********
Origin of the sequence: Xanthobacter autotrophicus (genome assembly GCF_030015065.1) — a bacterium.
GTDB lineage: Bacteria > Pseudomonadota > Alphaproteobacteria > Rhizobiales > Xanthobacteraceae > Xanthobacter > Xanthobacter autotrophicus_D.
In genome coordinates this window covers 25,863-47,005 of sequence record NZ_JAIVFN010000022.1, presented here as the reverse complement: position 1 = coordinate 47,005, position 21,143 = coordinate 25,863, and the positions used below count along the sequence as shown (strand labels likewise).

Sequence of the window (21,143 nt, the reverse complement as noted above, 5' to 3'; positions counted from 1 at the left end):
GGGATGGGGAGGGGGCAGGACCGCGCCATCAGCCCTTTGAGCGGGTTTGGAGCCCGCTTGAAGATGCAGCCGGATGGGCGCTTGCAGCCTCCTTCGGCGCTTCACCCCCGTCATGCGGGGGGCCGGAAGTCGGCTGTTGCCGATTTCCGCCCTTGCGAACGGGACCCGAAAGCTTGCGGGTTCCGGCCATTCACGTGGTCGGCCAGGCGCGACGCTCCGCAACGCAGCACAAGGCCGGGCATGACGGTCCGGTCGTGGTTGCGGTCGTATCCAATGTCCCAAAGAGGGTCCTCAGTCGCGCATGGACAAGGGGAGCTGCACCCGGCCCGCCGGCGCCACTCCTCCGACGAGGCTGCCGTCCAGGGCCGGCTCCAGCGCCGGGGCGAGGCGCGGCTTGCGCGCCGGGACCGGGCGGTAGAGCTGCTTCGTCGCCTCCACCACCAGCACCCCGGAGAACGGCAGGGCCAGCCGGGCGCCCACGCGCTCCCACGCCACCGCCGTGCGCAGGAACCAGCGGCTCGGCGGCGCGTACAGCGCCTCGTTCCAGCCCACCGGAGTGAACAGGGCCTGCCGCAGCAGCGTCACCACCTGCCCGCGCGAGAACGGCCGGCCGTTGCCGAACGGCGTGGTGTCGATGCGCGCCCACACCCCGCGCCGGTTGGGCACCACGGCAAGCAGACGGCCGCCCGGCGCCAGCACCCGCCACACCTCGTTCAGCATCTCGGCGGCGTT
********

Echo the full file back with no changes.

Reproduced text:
Origin of the sequence: Xanthobacter autotrophicus (genome assembly GCF_030015065.1) — a bacterium.
GTDB lineage: Bacteria > Pseudomonadota > Alphaproteobacteria > Rhizobiales > Xanthobacteraceae > Xanthobacter > Xanthobacter autotrophicus_D.
In genome coordinates this window covers 25,863-47,005 of sequence record NZ_JAIVFN010000022.1, presented here as the reverse complement: position 1 = coordinate 47,005, position 21,143 = coordinate 25,863, and the positions used below count along the sequence as shown (strand labels likewise).

Sequence of the window (21,143 nt, the reverse complement as noted above, 5' to 3'; positions counted from 1 at the left end):
GGGATGGGGAGGGGGCAGGACCGCGCCATCAGCCCTTTGAGCGGGTTTGGAGCCCGCTTGAAGATGCAGCCGGATGGGCGCTTGCAGCCTCCTTCGGCGCTTCACCCCCGTCATGCGGGGGGCCGGAAGTCGGCTGTTGCCGATTTCCGCCCTTGCGAACGGGACCCGAAAGCTTGCGGGTTCCGGCCATTCACGTGGTCGGCCAGGCGCGACGCTCCGCAACGCAGCACAAGGCCGGGCATGACGGTCCGGTCGTGGTTGCGGTCGTATCCAATGTCCCAAAGAGGGTCCTCAGTCGCGCATGGACAAGGGGAGCTGCACCCGGCCCGCCGGCGCCACTCCTCCGACGAGGCTGCCGTCCAGGGCCGGCTCCAGCGCCGGGGCGAGGCGCGGCTTGCGCGCCGGGACCGGGCGGTAGAGCTGCTTCGTCGCCTCCACCACCAGCACCCCGGAGAACGGCAGGGCCAGCCGGGCGCCCACGCGCTCCCACGCCACCGCCGTGCGCAGGAACCAGCGGCTCGGCGGCGCGTACAGCGCCTCGTTCCAGCCCACCGGAGTGAACAGGGCCTGCCGCAGCAGCGTCACCACCTGCCCGCGCGAGAACGGCCGGCCGTTGCCGAACGGCGTGGTGTCGATGCGCGCCCACACCCCGCGCCGGTTGGGCACCACGGCAAGCAGACGGCCGCCCGGCGCCAGCACCCGCCACACCTCGTTCAGCATCTCGGCGGCGTT